28 February, 2021

Man Who Goes It Alone

Does not disappoint—a racy, readable biography of a difficult, reticent subject.

Man Who Goes It Alone
outlookindia.com
-0001-11-30T00:00:00+05:53

Rereading the latest political biography of the Bihar chief minister in the middle of a contentious general ele­c­tion prompts some serious reflection on the nature of leadership. It is said that the one who leads the orchestra must turn his back to the crowd. But politics is unlike conducting an orchestra and a political leader, more often than not, swims with the tide. Nitish Kumar comes across as a leader who ignores the crowd, rising above it and often swimming against the tide. Does that make him a good or a bad leader, the reader is left wondering.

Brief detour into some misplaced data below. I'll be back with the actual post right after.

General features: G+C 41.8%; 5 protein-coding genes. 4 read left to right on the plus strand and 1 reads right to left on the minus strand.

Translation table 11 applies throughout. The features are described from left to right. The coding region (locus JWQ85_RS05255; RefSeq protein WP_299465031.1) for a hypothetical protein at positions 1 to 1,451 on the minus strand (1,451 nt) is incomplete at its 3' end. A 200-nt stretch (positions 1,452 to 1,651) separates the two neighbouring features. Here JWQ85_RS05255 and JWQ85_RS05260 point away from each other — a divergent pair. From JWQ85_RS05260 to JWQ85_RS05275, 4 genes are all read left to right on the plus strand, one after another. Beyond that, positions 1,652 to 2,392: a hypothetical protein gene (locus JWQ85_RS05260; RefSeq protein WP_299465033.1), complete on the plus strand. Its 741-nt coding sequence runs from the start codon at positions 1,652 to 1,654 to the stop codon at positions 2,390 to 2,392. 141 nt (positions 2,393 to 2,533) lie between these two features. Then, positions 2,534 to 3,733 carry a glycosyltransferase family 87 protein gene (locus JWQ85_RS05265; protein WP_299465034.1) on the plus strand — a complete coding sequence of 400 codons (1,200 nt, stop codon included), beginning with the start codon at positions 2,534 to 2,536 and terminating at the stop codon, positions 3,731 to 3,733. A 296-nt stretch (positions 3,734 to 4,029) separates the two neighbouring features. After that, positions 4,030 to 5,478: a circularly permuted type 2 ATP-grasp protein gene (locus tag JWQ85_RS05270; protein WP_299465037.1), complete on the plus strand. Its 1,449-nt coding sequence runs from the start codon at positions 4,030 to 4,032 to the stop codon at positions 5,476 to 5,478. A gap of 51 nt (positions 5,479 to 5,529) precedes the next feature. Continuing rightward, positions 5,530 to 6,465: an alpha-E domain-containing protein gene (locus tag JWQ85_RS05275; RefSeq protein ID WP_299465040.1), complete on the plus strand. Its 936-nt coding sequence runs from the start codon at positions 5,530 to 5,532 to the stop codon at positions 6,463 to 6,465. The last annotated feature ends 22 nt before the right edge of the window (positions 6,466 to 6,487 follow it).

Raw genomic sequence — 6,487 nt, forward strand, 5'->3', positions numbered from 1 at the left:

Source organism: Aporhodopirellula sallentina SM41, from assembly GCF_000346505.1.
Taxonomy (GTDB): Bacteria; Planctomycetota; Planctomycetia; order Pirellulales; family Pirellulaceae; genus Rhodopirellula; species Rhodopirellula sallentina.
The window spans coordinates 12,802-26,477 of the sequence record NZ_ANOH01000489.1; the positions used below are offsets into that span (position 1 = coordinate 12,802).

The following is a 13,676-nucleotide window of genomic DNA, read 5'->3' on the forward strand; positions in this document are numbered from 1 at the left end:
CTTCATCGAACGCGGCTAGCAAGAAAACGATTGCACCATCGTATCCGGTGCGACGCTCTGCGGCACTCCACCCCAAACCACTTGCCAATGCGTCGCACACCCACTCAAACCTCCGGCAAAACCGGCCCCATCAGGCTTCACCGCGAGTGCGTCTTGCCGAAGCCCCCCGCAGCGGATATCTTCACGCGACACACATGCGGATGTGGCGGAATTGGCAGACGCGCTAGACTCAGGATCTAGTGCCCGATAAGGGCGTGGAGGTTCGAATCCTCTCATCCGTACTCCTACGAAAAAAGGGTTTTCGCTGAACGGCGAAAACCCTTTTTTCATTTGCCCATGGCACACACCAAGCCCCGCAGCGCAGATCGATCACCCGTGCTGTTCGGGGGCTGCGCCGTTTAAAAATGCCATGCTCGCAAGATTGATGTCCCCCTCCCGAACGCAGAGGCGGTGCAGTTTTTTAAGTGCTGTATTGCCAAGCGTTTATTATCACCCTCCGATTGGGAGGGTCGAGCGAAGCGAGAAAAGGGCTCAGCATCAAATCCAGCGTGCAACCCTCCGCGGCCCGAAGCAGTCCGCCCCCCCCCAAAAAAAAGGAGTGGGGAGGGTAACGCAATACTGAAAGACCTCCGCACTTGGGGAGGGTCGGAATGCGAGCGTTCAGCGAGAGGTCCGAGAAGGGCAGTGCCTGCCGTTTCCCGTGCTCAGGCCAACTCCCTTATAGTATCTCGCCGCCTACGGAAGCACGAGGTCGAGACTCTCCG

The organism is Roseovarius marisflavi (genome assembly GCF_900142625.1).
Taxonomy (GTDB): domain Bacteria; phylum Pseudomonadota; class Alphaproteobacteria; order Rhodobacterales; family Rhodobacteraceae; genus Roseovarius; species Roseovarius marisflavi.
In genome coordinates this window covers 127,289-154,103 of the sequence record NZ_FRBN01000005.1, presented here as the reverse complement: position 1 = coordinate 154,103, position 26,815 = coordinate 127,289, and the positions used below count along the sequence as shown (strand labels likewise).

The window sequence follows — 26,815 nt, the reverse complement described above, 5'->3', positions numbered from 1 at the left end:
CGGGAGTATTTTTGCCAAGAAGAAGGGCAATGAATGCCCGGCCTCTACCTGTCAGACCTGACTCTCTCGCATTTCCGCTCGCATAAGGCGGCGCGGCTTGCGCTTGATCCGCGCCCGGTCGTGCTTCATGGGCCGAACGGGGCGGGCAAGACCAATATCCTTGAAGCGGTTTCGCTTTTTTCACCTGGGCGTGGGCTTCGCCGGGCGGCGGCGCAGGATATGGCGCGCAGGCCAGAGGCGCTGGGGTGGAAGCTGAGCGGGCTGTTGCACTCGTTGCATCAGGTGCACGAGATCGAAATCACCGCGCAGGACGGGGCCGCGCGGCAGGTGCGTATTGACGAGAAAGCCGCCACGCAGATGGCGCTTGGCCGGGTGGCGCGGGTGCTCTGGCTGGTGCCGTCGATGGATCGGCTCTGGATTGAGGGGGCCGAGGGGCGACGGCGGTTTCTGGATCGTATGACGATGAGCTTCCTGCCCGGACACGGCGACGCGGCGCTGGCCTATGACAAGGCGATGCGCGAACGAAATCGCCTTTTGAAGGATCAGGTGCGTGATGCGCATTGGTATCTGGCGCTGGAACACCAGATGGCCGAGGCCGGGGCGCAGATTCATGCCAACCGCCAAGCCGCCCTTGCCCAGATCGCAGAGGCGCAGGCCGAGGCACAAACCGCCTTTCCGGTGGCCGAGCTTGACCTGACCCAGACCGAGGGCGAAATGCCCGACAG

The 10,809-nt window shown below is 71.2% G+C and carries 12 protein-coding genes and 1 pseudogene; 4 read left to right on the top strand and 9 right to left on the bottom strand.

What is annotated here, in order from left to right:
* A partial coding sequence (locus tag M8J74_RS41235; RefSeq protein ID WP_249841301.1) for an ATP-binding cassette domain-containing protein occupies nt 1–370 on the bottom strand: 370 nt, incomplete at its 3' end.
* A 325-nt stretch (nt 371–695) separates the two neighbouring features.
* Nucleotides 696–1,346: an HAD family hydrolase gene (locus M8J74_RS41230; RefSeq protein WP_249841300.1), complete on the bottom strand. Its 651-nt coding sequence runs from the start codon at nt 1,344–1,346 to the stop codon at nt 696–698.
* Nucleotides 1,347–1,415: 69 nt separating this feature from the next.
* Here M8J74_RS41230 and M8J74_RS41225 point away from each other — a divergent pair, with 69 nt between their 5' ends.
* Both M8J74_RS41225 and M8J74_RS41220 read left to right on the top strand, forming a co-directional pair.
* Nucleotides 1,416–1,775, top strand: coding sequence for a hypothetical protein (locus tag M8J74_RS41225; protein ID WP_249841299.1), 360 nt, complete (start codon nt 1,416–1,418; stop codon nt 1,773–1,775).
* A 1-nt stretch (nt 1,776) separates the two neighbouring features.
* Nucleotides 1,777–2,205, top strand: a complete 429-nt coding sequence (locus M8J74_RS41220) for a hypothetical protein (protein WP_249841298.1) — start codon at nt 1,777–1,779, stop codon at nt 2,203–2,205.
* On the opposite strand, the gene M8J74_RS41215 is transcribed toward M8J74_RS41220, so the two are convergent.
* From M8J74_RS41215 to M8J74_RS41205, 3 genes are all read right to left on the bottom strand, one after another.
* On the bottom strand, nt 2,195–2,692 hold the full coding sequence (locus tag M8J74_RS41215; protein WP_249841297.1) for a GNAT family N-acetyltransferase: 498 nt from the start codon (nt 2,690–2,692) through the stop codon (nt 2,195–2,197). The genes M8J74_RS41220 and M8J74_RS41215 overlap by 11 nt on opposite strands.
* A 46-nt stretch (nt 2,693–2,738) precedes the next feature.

One of the last gentlemen in Indian politics, Nitish was seduced by Lohia’s socialism, got sucked into the JP agitation in the mid-seventies and gave up an engineering career. He refused to get married till the paltry dowry his father had accepted was returned. He lost the first two elections he contested because of his stubborn refusal to back people belonging to his own caste who were held guilty for a massacre. He neglected his wife for what he believed was a higher calling, public service. He stubbornly...

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